Approximately once a week, Spaceweather.com and the students of Earth to Sky Calculus fly "space weather balloons" to the stratosphere over California. These balloons are equipped with radiation sensors that detect cosmic rays, a surprisingly "down to Earth" form of space weather. Cosmic rays can seed clouds, trigger lightning, and penetrate commercial airplanes. Our measurements show that someone flying back and forth across the continental USA, just once, can absorb as much ionizing radiation as 2 to 5 dental X-rays. For example, here is the data from a flight on Oct. 22, 2015:

Radiation levels peak at the entrance to the stratosphere in a broad region called the "Pfotzer Maximum." This peak is named after physicist George Pfotzer who discovered it using balloons and Geiger tubes in the 1930s. Radiation levels there are more than 80x sea level.

Note that the bottom of the Pfotzer Maximim is near 55,000 ft. This means that some high-flying aircraft are not far from the zone of maximum radiation. Indeed, according to the Oct 22th measurements, a plane flying at 45,000 feet is exposed to 2.79 uSv/hr. At that rate, a passenger would absorb about one dental X-ray's worth of radiation in about 5 hours.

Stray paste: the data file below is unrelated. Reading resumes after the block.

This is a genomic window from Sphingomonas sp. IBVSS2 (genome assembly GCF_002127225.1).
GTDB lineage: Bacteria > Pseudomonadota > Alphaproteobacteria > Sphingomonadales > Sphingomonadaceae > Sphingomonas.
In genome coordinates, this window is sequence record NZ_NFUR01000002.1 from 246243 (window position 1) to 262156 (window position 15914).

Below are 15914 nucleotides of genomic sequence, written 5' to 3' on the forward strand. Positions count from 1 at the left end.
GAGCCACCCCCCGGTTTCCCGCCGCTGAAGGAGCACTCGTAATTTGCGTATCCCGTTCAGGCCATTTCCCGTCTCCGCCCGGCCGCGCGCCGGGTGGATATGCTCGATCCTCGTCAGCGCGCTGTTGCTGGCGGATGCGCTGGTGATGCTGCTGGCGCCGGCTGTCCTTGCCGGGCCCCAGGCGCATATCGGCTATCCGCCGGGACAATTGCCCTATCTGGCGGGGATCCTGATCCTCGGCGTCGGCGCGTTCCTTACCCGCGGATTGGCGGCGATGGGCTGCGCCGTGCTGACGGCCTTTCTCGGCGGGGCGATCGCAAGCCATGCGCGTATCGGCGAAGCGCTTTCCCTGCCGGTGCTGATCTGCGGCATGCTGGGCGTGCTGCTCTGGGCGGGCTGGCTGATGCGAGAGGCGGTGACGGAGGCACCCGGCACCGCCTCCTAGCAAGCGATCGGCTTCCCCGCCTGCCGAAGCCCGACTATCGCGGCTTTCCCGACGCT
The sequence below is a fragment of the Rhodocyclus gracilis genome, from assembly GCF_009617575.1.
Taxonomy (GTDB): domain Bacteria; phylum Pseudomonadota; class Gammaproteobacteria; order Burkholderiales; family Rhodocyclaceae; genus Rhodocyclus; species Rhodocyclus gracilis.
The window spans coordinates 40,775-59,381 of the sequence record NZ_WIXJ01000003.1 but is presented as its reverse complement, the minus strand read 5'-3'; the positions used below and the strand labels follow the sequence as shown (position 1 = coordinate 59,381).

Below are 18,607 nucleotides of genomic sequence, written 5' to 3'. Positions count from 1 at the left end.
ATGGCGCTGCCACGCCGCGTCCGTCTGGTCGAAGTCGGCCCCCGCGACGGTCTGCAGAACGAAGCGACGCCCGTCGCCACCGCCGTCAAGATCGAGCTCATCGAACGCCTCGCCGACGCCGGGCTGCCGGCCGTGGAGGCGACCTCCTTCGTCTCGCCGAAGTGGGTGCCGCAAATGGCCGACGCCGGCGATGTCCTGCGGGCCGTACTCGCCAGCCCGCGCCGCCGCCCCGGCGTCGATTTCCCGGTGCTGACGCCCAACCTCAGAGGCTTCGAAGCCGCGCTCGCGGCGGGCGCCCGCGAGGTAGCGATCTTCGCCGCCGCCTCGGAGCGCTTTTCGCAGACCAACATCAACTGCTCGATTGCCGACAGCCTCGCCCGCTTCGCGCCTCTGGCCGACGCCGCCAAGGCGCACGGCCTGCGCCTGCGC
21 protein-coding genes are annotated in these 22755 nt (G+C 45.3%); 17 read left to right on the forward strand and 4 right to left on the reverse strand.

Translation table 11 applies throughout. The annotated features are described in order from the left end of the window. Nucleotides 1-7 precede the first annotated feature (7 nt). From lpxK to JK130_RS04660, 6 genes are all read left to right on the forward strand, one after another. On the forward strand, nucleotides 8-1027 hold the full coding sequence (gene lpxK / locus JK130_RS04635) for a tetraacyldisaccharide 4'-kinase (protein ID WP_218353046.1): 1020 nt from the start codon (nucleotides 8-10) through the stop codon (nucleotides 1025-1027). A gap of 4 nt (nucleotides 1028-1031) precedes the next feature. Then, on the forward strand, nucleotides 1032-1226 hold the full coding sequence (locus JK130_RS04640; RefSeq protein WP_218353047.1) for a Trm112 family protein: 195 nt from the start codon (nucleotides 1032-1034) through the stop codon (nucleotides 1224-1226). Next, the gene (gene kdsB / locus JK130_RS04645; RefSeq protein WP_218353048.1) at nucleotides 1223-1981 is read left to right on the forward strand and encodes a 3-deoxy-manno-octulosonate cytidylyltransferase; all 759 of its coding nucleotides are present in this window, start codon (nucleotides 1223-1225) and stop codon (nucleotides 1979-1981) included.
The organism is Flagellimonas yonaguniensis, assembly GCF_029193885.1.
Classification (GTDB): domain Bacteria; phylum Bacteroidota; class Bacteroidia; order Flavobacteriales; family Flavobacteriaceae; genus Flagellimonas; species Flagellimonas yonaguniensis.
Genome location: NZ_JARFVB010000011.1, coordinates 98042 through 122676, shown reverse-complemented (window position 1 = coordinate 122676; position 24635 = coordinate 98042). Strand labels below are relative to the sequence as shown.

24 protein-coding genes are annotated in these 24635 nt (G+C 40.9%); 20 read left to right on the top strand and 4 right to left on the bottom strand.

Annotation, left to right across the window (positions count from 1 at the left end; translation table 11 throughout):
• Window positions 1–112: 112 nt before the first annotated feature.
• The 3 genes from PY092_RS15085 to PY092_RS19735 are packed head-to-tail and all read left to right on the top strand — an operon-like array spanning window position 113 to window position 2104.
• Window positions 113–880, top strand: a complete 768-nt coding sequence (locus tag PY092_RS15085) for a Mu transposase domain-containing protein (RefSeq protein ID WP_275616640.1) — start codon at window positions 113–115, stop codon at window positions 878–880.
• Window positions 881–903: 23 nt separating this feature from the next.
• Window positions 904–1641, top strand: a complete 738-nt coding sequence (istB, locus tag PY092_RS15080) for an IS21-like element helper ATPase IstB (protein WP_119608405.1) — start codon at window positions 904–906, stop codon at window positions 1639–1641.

The radiation sensors onboard our helium balloons detect X-rays and gamma-rays in the energy range 10 keV to 20 MeV. These energies span the range of medical X-ray machines and airport security scanners.

  Essential web links
NOAA Space Weather Prediction Center
  The official U.S. government space weather bureau
Atmospheric Optics
  The first place to look for information about sundogs, pillars, rainbows and related phenomena.
Solar Dynamics Observatory
  Researchers call it a "Hubble for the sun." SDO is the most advanced solar observatory ever.
STEREO
  3D views of the sun from NASA's Solar and Terrestrial Relations Observatory
Solar and Heliospheric Observatory
  Realtime and archival images of the Sun from SOHO.
Daily Sunspot Summaries
  from the NOAA Space Environment Center
Heliophysics
  the underlying science of space weather